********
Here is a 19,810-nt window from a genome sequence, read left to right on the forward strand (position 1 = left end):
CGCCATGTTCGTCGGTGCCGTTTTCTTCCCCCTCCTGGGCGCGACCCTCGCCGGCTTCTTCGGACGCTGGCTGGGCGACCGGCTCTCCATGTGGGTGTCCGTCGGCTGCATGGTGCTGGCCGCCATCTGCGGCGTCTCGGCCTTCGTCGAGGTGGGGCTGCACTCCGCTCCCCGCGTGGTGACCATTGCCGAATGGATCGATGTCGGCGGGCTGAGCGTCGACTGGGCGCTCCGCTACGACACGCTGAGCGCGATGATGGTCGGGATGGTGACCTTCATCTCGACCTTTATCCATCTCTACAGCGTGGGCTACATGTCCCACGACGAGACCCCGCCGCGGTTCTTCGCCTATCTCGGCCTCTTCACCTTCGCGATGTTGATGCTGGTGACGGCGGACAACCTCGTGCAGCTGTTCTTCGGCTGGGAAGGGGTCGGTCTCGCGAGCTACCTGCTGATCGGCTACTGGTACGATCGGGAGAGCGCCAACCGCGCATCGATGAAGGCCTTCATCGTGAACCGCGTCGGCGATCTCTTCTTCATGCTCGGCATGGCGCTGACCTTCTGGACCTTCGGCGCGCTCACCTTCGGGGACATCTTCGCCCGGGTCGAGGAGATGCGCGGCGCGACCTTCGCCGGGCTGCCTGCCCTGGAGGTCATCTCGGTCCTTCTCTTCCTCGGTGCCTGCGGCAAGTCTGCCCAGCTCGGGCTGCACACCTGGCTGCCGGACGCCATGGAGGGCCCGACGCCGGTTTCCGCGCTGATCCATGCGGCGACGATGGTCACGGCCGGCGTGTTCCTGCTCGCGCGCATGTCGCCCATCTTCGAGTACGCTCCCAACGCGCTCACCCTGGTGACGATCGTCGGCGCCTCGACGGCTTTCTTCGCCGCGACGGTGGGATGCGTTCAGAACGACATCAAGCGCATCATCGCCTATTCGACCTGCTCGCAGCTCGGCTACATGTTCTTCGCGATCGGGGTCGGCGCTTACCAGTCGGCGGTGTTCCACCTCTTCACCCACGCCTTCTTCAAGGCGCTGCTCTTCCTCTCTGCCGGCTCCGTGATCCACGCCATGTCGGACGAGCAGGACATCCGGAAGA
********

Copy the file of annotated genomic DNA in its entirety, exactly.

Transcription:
Here is a 19,810-nt window from a genome sequence, read left to right on the forward strand (position 1 = left end):
CGCCATGTTCGTCGGTGCCGTTTTCTTCCCCCTCCTGGGCGCGACCCTCGCCGGCTTCTTCGGACGCTGGCTGGGCGACCGGCTCTCCATGTGGGTGTCCGTCGGCTGCATGGTGCTGGCCGCCATCTGCGGCGTCTCGGCCTTCGTCGAGGTGGGGCTGCACTCCGCTCCCCGCGTGGTGACCATTGCCGAATGGATCGATGTCGGCGGGCTGAGCGTCGACTGGGCGCTCCGCTACGACACGCTGAGCGCGATGATGGTCGGGATGGTGACCTTCATCTCGACCTTTATCCATCTCTACAGCGTGGGCTACATGTCCCACGACGAGACCCCGCCGCGGTTCTTCGCCTATCTCGGCCTCTTCACCTTCGCGATGTTGATGCTGGTGACGGCGGACAACCTCGTGCAGCTGTTCTTCGGCTGGGAAGGGGTCGGTCTCGCGAGCTACCTGCTGATCGGCTACTGGTACGATCGGGAGAGCGCCAACCGCGCATCGATGAAGGCCTTCATCGTGAACCGCGTCGGCGATCTCTTCTTCATGCTCGGCATGGCGCTGACCTTCTGGACCTTCGGCGCGCTCACCTTCGGGGACATCTTCGCCCGGGTCGAGGAGATGCGCGGCGCGACCTTCGCCGGGCTGCCTGCCCTGGAGGTCATCTCGGTCCTTCTCTTCCTCGGTGCCTGCGGCAAGTCTGCCCAGCTCGGGCTGCACACCTGGCTGCCGGACGCCATGGAGGGCCCGACGCCGGTTTCCGCGCTGATCCATGCGGCGACGATGGTCACGGCCGGCGTGTTCCTGCTCGCGCGCATGTCGCCCATCTTCGAGTACGCTCCCAACGCGCTCACCCTGGTGACGATCGTCGGCGCCTCGACGGCTTTCTTCGCCGCGACGGTGGGATGCGTTCAGAACGACATCAAGCGCATCATCGCCTATTCGACCTGCTCGCAGCTCGGCTACATGTTCTTCGCGATCGGGGTCGGCGCTTACCAGTCGGCGGTGTTCCACCTCTTCACCCACGCCTTCTTCAAGGCGCTGCTCTTCCTCTCTGCCGGCTCCGTGATCCACGCCATGTCGGACGAGCAGGACATCCGGAAGA